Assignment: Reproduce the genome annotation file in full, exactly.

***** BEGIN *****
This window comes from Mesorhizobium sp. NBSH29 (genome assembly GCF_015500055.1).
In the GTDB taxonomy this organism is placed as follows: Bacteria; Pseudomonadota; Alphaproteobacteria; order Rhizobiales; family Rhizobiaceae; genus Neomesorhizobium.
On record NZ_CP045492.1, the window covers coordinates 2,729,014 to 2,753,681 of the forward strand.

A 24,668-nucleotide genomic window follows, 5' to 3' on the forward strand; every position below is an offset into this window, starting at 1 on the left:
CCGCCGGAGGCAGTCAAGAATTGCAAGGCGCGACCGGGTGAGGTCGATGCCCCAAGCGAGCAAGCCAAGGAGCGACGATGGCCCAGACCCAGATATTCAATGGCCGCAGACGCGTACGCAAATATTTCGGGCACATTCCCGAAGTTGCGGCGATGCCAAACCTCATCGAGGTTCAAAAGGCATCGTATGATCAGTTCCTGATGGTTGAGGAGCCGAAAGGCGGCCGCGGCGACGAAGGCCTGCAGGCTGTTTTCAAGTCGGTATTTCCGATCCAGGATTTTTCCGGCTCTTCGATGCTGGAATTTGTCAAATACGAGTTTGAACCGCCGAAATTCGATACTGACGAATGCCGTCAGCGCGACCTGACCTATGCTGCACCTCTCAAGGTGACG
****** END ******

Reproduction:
This window comes from Mesorhizobium sp. NBSH29 (genome assembly GCF_015500055.1).
In the GTDB taxonomy this organism is placed as follows: Bacteria; Pseudomonadota; Alphaproteobacteria; order Rhizobiales; family Rhizobiaceae; genus Neomesorhizobium.
On record NZ_CP045492.1, the window covers coordinates 2,729,014 to 2,753,681 of the forward strand.

A 24,668-nucleotide genomic window follows, 5' to 3' on the forward strand; every position below is an offset into this window, starting at 1 on the left:
CCGCCGGAGGCAGTCAAGAATTGCAAGGCGCGACCGGGTGAGGTCGATGCCCCAAGCGAGCAAGCCAAGGAGCGACGATGGCCCAGACCCAGATATTCAATGGCCGCAGACGCGTACGCAAATATTTCGGGCACATTCCCGAAGTTGCGGCGATGCCAAACCTCATCGAGGTTCAAAAGGCATCGTATGATCAGTTCCTGATGGTTGAGGAGCCGAAAGGCGGCCGCGGCGACGAAGGCCTGCAGGCTGTTTTCAAGTCGGTATTTCCGATCCAGGATTTTTCCGGCTCTTCGATGCTGGAATTTGTCAAATACGAGTTTGAACCGCCGAAATTCGATACTGACGAATGCCGTCAGCGCGACCTGACCTATGCTGCACCTCTCAAGGTGACG